What do you think it takes to create a set of breathtaking, emotive and eye-catching photographs of a single subject, all completely different from one another?

How much time do you need?

What kind of location?

What about wardrobe and props?

If you start thinking too deeply about everything you might need, you may get overwhelmed and put aside your dreams of a magical session. What if you live in an uninspiring location? You have no budget for wardrobe and props? You have a child subject who might only last ten minutes, if you are lucky?

I’m here to tell you that you don’t need any of those things (except maybe a child who can last ten minutes). To put myself to the test, I set out with my son to a single spot to see how many unique images I could get of him there.

pullback photo by Sally Molhoek of Sallykate Photography

I had been driving back and forth past this tree for months, while driving my kids to and from school. The tree was CALLING to me. Yes, it was by a wall, and behind that wall was construction, and on the other side of the tree was a sidewalk and a road. No opportunity for variety? I disagree. You don’t need a glamorous location, a perfect summer day, a kid wearing some very expensive designer outfit, or a truckload of props. What you need is: a subject, a spot that inspires you, and a lot of imagination. Below, I’ve listed 20 different ways you can spend thirty minutes, with one subject, in one sub-par location, and still come home with a variety-filled gallery of images you love.

1. Shoot some portraits.

If you are shooting horizontally (landscape), the rule of thirds composition is usually good and safe. If you are shooting vertically (portrait), aim to keep the eyes in the top third of the frame. While you are in the same spot, this is a good time to change up your subject’s position, gaze (closed eyes vs. open, etc), or expression. It’s also a good idea to vary the distance between you and your subject.

portrait of boy in a blue shirt by Sally Molhoek of Sallykate Photography

Canon 135mm, f/2, 1/400, ISO 500


close up portrait of boy in a blue shirt by Sally Molhoek of Sallykate Photography

Canon 135, f/2, 1/400, ISO 500


boy holding a stick by Sally Molhoek of Sallykate Photography

Tokina 16-28mm, f/2.8, 1/200, ISO 500

2. Shoot from below your subject.

This might mean that your subject is on something that is higher than you (like a tree or jungle gym, for example). Or, it might mean that you are lying down on the ground and shooting up at your subject from a lower vantage point.

picture of boy behind a tree by Sally Molhoek of Sallykate Photography

Sigma 35mm, f/2.8, 1/500, ISO 500


picture of kids legs by Sally Molhoek of Sallykate Photography

Sigma 35mm, f/2.8, 1/500, ISO 500

3. Shoot from above your subject.

I find that open shade works best for this, both because it is more flattering light, and because it doesn’t blind the subject.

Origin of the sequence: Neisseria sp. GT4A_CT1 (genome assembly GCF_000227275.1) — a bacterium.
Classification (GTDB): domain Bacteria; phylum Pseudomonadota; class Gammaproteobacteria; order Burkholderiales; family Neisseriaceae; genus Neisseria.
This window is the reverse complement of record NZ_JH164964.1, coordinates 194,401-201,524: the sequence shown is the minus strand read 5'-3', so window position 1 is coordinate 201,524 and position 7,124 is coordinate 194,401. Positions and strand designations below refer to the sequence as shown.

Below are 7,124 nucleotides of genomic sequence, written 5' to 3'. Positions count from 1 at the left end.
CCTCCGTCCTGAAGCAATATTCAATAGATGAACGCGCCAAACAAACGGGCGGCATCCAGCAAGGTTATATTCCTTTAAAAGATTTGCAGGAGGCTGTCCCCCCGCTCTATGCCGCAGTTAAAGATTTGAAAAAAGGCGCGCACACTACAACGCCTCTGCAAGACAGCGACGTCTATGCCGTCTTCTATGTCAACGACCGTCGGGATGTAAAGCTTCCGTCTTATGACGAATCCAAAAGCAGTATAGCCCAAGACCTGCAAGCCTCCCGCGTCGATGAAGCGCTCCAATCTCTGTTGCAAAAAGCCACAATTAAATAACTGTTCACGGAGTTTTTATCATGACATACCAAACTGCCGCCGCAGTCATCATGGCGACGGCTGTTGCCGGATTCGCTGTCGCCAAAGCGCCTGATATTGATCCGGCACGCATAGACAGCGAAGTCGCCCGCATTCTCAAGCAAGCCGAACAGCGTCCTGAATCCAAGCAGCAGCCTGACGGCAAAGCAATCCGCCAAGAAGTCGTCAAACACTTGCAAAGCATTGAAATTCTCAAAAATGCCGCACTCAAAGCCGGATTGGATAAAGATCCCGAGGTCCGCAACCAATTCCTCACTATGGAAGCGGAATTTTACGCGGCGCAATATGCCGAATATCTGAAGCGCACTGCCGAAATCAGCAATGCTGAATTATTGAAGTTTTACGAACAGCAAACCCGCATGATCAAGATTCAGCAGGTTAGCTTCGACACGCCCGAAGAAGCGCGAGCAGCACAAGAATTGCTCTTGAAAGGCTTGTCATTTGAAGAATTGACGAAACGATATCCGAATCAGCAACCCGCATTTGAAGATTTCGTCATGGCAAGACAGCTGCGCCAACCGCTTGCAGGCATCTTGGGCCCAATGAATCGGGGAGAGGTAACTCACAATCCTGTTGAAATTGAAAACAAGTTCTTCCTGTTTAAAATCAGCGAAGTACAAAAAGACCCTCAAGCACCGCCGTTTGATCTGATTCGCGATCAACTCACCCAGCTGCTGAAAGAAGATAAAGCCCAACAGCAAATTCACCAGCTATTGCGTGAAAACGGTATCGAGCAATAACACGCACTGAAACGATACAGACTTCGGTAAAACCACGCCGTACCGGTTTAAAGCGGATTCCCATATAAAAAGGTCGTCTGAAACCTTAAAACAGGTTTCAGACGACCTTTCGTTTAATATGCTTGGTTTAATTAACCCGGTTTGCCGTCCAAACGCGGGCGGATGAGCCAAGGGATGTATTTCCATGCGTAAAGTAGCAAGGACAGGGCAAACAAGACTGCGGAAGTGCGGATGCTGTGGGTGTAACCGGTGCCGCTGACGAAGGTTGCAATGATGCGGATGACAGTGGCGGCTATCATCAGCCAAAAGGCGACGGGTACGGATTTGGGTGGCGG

picture of boy laying on the green grass by Sally Molhoek of Sallykate Photography

Tokina 16-28mm, f/2.8, 1/400, ISO 500

4. Back it on up.

Shoot from a vantage point lower and farther away from your subject. How far you go depends on what you have available in your location and what lens(es) you own. But shooting from a lower perspective can eliminate environmental elements you’d rather not show (in this case, street and cars, sidewalk, and little sister). What you have instead is a feeling that he is out in the open in this grand tree, when in reality, it’s a dinky half-dead tree on the side of the road.

picture of boy laying in a tree by Sally Molhoek of Sallykate Photography

Canon 50mm, f/2, 1/1600, ISO 500

Back up but shoot level with your subject. Let the environment frame your subject and help tell your story, however unexciting it is. Add a sky overlay or a texture or sunflare if you want to have some fun.

boy climbing a wall by Sally Molhoek of Sallykate Photography

Lensbaby Edge 80, f/2.8, 1/500, ISO 500

5. Shoot a profile.

Shoot them while they are occupied with whatever their hearts desire.

black and white picture of kid in a tree by Sally Molhoek of Sallykate Photography

Canon 50mm, f/2.8, 1/4000, ISO 500


backlit photo of boy in a tree by Sally Molhoek of Sallykate Photography

Canon 50mm, f/2.8, 1/4000, ISO 500

6. Take a close up from down below.

Close-ups are fun, absence of many distracting elements which don’t add to the story can instead add an element of surprise or intrigue.

close up portrait by Sally Molhoek of Sallykate Photography

7. Take a close-up from a level perspective.

Again, telling just parts of a story in a storytelling series can tantalize the viewer to want to see what is next, or what else there could be. Consider what just the hands, or an object, or even the clothes they are wearing, could communicate.

picture of boy hands by Sally Molhoek of Sallykate Photography

8. Focus in on the details.

Think ultra-close up. Even better if you have a macro lens. This doesn’t even have to be your subject. It could be something he is holding. Or a strand of her hair. Or the ladybug that landed next to his feet. Something that strengthens your story.